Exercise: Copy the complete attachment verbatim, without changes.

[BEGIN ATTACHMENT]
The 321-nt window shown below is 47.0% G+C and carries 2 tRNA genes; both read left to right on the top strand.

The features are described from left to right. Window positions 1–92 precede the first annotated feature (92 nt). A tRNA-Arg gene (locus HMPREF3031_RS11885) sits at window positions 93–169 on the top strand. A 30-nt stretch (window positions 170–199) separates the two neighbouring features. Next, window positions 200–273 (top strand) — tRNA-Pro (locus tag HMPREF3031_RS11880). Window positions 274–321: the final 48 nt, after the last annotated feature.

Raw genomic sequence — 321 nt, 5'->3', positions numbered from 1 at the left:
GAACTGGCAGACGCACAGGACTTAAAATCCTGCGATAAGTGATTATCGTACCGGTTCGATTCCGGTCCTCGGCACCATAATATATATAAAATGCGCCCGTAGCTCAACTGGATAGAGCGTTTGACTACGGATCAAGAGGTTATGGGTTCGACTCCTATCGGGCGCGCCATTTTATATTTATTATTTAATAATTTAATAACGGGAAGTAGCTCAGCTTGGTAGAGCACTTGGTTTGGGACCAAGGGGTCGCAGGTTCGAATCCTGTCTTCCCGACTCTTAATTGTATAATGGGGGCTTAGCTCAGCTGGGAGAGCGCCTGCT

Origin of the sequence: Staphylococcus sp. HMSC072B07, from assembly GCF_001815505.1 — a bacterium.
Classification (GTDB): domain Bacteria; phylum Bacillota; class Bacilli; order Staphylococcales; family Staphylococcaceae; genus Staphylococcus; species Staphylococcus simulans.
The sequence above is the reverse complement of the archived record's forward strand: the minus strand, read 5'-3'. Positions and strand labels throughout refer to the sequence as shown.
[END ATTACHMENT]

The 321-nt window shown below is 47.0% G+C and carries 2 tRNA genes; both read left to right on the top strand.

The features are described from left to right. Window positions 1–92 precede the first annotated feature (92 nt). A tRNA-Arg gene (locus HMPREF3031_RS11885) sits at window positions 93–169 on the top strand. A 30-nt stretch (window positions 170–199) separates the two neighbouring features. Next, window positions 200–273 (top strand) — tRNA-Pro (locus tag HMPREF3031_RS11880). Window positions 274–321: the final 48 nt, after the last annotated feature.

Raw genomic sequence — 321 nt, 5'->3', positions numbered from 1 at the left:
GAACTGGCAGACGCACAGGACTTAAAATCCTGCGATAAGTGATTATCGTACCGGTTCGATTCCGGTCCTCGGCACCATAATATATATAAAATGCGCCCGTAGCTCAACTGGATAGAGCGTTTGACTACGGATCAAGAGGTTATGGGTTCGACTCCTATCGGGCGCGCCATTTTATATTTATTATTTAATAATTTAATAACGGGAAGTAGCTCAGCTTGGTAGAGCACTTGGTTTGGGACCAAGGGGTCGCAGGTTCGAATCCTGTCTTCCCGACTCTTAATTGTATAATGGGGGCTTAGCTCAGCTGGGAGAGCGCCTGCT

Origin of the sequence: Staphylococcus sp. HMSC072B07, from assembly GCF_001815505.1 — a bacterium.
Classification (GTDB): domain Bacteria; phylum Bacillota; class Bacilli; order Staphylococcales; family Staphylococcaceae; genus Staphylococcus; species Staphylococcus simulans.
The sequence above is the reverse complement of the archived record's forward strand: the minus strand, read 5'-3'. Positions and strand labels throughout refer to the sequence as shown.